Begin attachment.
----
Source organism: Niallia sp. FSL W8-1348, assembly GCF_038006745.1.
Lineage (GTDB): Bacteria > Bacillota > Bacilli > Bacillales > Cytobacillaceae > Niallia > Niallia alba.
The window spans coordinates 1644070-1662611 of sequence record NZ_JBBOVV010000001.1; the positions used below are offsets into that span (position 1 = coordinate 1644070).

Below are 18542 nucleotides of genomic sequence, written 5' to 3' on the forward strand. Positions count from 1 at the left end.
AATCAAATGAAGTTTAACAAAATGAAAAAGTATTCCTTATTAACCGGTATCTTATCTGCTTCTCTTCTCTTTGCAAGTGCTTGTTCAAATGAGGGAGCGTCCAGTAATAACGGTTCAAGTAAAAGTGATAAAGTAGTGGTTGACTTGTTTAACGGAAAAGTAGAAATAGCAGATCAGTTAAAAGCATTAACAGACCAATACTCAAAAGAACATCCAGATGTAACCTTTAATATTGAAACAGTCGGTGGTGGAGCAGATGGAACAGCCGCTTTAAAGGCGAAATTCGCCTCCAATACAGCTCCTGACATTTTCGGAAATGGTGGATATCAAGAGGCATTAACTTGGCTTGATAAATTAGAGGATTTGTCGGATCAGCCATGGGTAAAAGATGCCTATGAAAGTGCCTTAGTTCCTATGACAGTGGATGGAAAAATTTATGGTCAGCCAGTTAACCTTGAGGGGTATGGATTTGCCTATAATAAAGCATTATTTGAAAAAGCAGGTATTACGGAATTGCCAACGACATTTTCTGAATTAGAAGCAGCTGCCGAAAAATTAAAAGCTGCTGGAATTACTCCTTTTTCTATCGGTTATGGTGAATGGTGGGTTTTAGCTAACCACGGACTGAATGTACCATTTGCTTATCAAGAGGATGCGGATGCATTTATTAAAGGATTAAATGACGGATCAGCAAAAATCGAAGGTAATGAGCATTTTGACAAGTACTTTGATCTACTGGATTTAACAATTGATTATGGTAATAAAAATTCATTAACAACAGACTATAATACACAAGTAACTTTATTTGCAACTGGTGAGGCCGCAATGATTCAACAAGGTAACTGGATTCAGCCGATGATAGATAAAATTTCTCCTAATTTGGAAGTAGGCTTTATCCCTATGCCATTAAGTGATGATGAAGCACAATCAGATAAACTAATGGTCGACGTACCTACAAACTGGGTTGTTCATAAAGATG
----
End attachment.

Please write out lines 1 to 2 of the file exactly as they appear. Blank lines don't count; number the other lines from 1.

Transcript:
Source organism: Niallia sp. FSL W8-1348, assembly GCF_038006745.1.
Lineage (GTDB): Bacteria > Bacillota > Bacilli > Bacillales > Cytobacillaceae > Niallia > Niallia alba.